It's getting a bit simpler to mill and machine complex parts. Five-axis machines are moving toward the mainstream, providing lower costs and simpler setup.
Several suppliers at the recent International Manufacturing Technology Show in Chicago rolled out equipment aimed more at mainstream manufacturing. Both equipment and CAM software are becoming more accessible, opening the door for faster production of complex parts.
“It used to be only high-end manufacturers that had five-axis machining,” said Karlo Apro, author of Secrets of 5-Axis Machining. “Now both hardware and CAM software are much less expensive.”
In the past, five-axis machines were targeted mainly at large shops that had enough volume to employ specialists who could handle complex, multi-axis setup and production. But companies such as Makino, which previously aimed only at these large OEMs, are shifting their focus.
“We have a five-axis system that’s made for tier-level suppliers and contract manufacturers,” said Mark Rentschler, Marketing Manager at Makino.
The cost of equipment varies widely depending on the applications it’s designed for. Though system and software prices are declining, they’re still high compared to simpler machines.
“Doing five axes is still expensive compared to three axes,” Apro said.
He noted that mainstream buyers will probably move cautiously before purchasing this costly equipment. Often, complex equipment is under-utilized, with many starts and stops instead of the continuous flow that provides the highest efficiency and quality.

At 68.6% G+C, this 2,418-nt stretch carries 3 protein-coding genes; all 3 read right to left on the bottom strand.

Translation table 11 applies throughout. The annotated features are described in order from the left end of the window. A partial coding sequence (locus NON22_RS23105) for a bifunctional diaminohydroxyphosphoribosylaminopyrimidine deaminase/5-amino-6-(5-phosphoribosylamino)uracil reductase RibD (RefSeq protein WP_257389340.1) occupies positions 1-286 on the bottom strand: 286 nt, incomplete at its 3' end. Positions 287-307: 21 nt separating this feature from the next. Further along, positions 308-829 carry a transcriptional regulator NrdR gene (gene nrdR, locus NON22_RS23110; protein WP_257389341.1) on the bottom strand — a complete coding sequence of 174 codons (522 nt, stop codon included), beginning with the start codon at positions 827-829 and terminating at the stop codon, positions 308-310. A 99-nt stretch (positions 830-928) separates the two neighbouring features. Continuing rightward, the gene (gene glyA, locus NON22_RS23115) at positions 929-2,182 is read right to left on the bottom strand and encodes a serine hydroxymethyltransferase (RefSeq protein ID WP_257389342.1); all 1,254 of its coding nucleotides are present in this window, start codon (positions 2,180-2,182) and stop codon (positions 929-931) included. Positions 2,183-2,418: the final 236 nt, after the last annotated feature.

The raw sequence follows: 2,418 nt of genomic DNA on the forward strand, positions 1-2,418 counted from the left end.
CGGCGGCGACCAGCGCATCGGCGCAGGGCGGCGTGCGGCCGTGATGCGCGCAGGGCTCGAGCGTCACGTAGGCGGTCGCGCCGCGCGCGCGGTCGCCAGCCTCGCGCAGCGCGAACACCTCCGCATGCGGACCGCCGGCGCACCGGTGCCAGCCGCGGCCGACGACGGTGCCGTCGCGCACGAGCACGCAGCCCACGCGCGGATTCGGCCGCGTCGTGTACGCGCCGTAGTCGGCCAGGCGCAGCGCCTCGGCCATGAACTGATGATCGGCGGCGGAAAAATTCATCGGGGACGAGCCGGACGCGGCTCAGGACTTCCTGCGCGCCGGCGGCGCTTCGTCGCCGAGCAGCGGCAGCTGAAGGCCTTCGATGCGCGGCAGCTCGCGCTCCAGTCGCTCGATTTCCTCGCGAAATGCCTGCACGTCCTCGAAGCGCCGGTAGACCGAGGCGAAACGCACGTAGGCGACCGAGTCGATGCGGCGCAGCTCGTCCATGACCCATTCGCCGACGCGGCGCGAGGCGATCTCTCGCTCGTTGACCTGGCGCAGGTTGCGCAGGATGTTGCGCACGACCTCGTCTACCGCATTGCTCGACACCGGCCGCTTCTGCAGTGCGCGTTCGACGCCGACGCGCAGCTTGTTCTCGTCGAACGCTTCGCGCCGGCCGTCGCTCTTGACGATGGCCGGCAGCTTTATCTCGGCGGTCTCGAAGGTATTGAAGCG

“Now, 80% of multi-axis machines don’t do continuous work,” Apro said. “Even so, it’s still better to do three axes, then start again than to set up the part on another machine or two, where you might have to go through three, four, or even five setups.”
Both equipment makers and software providers are racing to make it simpler to set up and operate five-axis equipment. Controls must be simpler if the equipment is used by operators who haven’t been trained specifically for these complex multi-axes jobs.
“Our new CNC system is much simpler to program for five-axis machining. In the past, you had to do the orthogonal equations and other math,” said Scott Strache, Senior Product Marketing Engineer at Mitsubishi Electric Automation.
The new equipment also offers a feature called Super Smooth Surfacing, which smooths out the speed changes during acceleration and deceleration, reducing dimples and other deformations. That feature is handled automatically without much user intervention.
Suppliers of the probes used to monitor the position of the machine heads and the completed product are also following the trend to cut prices and complexity. These probes play a key role in efficient use of milling and machining equipment.
“Without probes, five-axis machining is a waste of time. When the part is being cut, we verify it,” said Sharad Mundra, Product Manager in Marposs Corp.’s Touch Probe Division. Newer Marposs systems work closely with CAD programs from Mastercam and others, automatically determining set points, he added.
CAM developers are also focusing on ease of use for multi-axis systems. “The No. 1 barrier for implementing new technology is not cost, it’s learning time,” said Bob Fisher, Marketing Vice President at VX Corp. The company recently added a training module to its CAM program.
Another software provider is addressing the low volumes of the aircraft industry. Bringing sophisticated software down to the PC is a must for operators who program equipment for many different jobs.
“Aerospace has been underserved in terms of PC desktop CAM software; there aren’t many choices that are cost-effective and easy to learn,” said Chuck Mathews, R&D Vice President for DP Technology’s Esprit group.